Chief economic advisor Kaushik Basu would not have imagined that his comments about the reform process in the country to the Washington-based Carnegie Foundation would trigger a political slugfest. In an e-mail interview with ET, he clarifies there is no policy paralysis in India, only a slowdown. Basu makes it clear that there is nothing to retract.
Do you think your comments about reforms have been taken out of context and blown out of proportion?
I don’t think anyone blew it up deliberately but the dynamics of public discourse in a democracy has this quality that something routine and mundane can come to acquire a life of its own and create a storm. And it also dies down just as quick. A TV journalist who wanted to interview me just now summed it up perfectly in her response, when I said I can do an interview earliest tomorrow. She lamented that by then no one would have an interest in this “big story”.
My lecture in Washington was on a possible European crisis in 2014 because of the huge lumping of repayment from private banks to the ECB that will occur late in that year. This has large implications for the sovereign debts of Spain and Italy, since a substantial part of the loans that the banks took they used to by sovereign bonds. The possibility of another European crisis 3 years from now, which I genuinely believe is likely, generated a huge amount of interest in the audience.
I spoke about India from this perspective and commented on our reforms. What I said on the reforms was boringly unoriginal-namely, that some of them had slowed down thanks to the nature of coalition politics.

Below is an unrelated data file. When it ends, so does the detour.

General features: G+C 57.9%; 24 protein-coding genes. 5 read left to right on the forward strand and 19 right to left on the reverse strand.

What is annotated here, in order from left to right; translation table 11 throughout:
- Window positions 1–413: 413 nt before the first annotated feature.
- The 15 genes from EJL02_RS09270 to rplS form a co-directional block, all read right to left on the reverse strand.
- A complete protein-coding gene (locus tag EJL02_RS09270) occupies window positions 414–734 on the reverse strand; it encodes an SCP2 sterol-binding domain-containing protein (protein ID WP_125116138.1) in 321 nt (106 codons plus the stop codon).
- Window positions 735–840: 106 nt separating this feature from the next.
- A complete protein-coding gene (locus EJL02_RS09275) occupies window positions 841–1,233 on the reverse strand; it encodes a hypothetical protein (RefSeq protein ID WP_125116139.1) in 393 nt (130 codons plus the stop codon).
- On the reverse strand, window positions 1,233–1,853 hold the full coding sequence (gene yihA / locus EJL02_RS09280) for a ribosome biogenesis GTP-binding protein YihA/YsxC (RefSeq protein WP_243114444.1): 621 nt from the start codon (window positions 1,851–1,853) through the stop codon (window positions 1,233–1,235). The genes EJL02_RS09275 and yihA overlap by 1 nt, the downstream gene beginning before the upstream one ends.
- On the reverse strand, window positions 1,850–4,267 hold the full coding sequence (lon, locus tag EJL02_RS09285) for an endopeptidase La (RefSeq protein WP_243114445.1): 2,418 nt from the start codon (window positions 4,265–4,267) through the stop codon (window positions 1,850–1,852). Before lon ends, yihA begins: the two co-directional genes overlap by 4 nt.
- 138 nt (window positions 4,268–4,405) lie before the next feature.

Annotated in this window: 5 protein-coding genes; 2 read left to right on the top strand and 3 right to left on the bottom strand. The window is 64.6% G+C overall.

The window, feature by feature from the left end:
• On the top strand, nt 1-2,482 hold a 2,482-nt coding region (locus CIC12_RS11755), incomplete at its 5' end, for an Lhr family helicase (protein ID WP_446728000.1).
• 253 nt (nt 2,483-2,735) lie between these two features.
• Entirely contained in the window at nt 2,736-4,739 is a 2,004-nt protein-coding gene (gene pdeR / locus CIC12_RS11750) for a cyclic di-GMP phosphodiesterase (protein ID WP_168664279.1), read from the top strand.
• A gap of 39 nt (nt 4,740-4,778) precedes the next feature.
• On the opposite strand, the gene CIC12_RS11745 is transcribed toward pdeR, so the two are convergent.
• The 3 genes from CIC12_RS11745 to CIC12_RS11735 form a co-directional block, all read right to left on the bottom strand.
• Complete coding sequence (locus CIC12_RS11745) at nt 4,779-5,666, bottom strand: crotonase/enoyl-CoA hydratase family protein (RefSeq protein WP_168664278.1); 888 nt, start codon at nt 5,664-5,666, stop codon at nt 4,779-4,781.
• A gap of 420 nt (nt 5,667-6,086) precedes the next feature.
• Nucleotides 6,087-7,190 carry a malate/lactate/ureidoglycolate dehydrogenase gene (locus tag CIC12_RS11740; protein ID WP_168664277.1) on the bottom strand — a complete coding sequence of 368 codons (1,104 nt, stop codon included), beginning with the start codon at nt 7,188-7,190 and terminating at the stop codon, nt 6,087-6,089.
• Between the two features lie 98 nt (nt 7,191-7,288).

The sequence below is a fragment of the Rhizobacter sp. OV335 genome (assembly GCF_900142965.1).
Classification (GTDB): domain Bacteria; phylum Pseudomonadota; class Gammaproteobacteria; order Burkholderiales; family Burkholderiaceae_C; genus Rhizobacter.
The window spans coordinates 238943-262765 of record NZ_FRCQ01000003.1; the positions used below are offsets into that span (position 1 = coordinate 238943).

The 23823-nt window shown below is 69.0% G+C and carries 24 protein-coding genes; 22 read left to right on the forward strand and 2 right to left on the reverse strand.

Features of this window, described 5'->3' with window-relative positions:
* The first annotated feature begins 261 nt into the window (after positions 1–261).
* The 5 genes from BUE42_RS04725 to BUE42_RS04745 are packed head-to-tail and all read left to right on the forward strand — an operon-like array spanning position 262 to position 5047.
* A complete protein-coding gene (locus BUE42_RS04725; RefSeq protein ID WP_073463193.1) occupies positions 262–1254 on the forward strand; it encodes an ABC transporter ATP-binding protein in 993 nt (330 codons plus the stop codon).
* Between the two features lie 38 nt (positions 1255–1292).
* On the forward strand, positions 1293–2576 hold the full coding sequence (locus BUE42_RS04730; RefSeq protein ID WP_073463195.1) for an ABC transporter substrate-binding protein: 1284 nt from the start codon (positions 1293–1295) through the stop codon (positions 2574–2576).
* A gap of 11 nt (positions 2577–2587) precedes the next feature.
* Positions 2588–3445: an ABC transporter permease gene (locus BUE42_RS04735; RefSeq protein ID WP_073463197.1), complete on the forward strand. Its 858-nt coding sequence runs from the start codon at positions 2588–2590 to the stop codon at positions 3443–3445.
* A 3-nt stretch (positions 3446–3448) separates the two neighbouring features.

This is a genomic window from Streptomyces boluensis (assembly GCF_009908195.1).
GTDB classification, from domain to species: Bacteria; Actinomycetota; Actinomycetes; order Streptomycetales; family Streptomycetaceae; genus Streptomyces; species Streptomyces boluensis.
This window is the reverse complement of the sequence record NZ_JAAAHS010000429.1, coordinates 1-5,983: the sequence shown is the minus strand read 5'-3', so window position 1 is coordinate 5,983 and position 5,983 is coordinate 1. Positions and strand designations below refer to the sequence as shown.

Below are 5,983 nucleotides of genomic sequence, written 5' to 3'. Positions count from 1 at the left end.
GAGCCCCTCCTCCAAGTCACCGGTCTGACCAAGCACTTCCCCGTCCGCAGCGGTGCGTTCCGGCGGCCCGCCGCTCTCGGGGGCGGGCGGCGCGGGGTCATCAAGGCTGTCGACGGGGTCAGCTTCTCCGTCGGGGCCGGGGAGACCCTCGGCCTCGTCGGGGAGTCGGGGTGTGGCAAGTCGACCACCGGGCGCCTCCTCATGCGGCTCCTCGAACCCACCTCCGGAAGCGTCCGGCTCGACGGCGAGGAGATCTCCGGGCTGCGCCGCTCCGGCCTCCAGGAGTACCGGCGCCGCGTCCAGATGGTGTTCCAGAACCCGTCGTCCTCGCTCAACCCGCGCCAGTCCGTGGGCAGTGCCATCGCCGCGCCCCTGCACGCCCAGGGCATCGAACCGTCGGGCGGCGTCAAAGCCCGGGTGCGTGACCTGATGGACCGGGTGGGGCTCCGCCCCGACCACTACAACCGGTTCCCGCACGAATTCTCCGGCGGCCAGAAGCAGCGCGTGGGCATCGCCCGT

Do you subscribe to the thinking that there is a policy paralysis in the country?
Paralysis not at all; some slowdown, yes. I do believe there is some slowing down that occurred because of a variety of factors, including the atmosphere of scams and vilification, and finger-pointing. But there is a host of policy initiatives that is taking place. It is this that enabled me to assert in my lecture that, once the dust settled from the possible European crisis of 2014, I expect it will be India that will be in the lead in terms of growth, ahead of even China.
Your statement has been construed as India’s reform process has been put in a deep freeze till elections?
A reform like the GST is stalling not because some political parties felt it was not good policy but precisely because they thought it was good policy. So they are reluctant to let this happen under the present government; and they indeed do have clout because GST needs constitutional amendments.
There are other reforms which are, I believe, very much on the cards, and quite soon. I spoke about them in my lecture and argued that this will cause a slow rebounding of growth soon.
Has this compromised your position considering the furore it has raised? Did the finance minister speak to you on the issue or asked you to clarify your stand on the issue?
Not at all-this has not compromised my position at all and there is nothing I said that I would retract. Of course, I spoke with the Finance Minister. In fact, this is the first time I spoke with him even before I had my morning tea. It was a wonderful conversation about reforms, economic policy and the European crisis.
I have put out a statement, not clarifying anything, but stating in summary of what I said at this engaging meeting that I had with a very large audience at the Carnegie Endowment in Washington.
What reforms can the country undertake in the backdrop of coalition politics?
There are many reforms which I expect to happen over the next six months. I have said this before publicly and I will talk to you about these when I return to India.
Do you think India can achieve its potential with the kind of polity it has?
I have said it before that the one thing that impresses me about this government-and this I did not know till I joined the government-is the quality of mind and professionalism among the leaders, maybe not all, but several of them.
The four or five topmost leaders with whom I regularly interact are statesmen of the highest order, with nothing but the national interest on their mind. This is more than most countries, including many industrialized nations, can boast. And for me this is the greatest reason for hope for India.